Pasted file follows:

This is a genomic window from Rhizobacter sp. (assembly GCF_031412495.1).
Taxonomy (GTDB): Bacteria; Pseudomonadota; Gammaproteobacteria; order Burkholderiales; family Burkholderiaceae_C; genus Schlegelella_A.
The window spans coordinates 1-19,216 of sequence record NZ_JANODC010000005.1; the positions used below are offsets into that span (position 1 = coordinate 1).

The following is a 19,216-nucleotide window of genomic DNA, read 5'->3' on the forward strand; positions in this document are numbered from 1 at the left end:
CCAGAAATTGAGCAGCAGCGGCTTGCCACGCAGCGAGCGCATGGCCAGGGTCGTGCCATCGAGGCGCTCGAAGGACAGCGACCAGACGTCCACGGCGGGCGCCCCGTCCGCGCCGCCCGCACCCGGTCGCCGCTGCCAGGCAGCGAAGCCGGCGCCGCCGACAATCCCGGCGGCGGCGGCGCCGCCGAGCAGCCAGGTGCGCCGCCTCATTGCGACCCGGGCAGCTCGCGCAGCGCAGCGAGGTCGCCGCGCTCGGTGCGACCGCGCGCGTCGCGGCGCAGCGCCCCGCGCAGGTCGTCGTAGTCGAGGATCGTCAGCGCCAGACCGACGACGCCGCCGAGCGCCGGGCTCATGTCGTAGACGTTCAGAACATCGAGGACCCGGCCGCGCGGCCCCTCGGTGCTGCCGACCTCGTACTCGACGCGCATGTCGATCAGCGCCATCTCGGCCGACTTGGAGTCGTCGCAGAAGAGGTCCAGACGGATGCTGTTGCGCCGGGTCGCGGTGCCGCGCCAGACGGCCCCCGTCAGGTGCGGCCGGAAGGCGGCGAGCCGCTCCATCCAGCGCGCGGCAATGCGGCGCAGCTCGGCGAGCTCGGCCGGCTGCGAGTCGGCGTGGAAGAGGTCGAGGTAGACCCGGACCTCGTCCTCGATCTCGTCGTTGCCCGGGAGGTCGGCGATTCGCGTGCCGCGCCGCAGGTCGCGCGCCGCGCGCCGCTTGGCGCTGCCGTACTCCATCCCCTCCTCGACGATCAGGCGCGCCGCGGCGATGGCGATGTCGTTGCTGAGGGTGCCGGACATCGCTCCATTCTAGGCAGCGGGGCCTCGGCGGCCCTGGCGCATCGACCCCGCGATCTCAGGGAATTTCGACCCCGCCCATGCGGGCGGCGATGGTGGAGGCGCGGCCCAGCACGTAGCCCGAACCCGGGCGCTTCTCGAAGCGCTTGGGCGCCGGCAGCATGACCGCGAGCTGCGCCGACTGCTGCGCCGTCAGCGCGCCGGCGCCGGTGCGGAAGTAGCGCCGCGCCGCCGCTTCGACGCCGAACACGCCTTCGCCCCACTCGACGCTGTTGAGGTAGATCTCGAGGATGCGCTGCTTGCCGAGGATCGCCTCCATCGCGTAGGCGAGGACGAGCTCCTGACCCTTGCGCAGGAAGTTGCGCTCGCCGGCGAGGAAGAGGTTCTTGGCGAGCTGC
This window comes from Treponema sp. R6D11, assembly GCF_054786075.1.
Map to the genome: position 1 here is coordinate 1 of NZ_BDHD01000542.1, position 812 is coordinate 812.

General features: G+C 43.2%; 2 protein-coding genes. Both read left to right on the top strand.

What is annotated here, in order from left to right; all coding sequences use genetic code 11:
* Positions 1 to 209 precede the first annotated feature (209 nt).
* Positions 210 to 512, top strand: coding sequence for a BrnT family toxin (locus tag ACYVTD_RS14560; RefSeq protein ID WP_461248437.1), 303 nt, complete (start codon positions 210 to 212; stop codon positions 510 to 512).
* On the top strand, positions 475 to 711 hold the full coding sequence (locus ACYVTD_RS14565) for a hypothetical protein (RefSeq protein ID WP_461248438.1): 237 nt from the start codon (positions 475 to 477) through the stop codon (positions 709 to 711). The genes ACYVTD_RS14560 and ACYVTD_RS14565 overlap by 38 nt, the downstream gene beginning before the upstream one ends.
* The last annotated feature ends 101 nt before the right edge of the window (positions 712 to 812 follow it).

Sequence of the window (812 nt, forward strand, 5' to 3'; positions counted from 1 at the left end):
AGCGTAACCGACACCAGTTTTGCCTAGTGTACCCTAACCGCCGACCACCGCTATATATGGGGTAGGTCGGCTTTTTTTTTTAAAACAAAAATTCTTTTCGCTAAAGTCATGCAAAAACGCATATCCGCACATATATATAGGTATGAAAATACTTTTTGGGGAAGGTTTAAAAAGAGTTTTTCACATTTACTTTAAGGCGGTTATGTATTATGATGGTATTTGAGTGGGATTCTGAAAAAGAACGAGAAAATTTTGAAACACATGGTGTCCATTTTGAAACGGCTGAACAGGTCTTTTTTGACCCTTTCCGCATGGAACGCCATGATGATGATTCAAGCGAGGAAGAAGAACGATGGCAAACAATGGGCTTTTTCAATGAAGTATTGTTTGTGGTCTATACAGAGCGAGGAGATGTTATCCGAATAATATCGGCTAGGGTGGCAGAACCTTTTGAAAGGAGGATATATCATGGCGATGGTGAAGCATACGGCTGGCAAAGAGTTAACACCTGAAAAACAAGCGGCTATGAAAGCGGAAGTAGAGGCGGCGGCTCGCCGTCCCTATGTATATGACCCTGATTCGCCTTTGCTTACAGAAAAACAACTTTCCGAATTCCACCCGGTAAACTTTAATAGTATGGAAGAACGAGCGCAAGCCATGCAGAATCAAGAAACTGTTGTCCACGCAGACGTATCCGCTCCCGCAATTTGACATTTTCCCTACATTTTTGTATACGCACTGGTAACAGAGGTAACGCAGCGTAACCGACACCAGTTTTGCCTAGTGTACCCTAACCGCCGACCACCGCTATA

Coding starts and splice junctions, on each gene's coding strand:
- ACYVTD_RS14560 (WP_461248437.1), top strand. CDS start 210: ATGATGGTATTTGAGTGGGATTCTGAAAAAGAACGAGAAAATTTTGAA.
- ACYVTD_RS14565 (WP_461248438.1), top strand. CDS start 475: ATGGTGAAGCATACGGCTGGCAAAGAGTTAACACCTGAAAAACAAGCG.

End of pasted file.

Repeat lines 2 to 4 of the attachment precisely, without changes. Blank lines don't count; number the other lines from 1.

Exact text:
Taxonomy (GTDB): Bacteria; Pseudomonadota; Gammaproteobacteria; order Burkholderiales; family Burkholderiaceae_C; genus Schlegelella_A.
The window spans coordinates 1-19,216 of sequence record NZ_JANODC010000005.1; the positions used below are offsets into that span (position 1 = coordinate 1).

The following is a 19,216-nucleotide window of genomic DNA, read 5'->3' on the forward strand; positions in this document are numbered from 1 at the left end: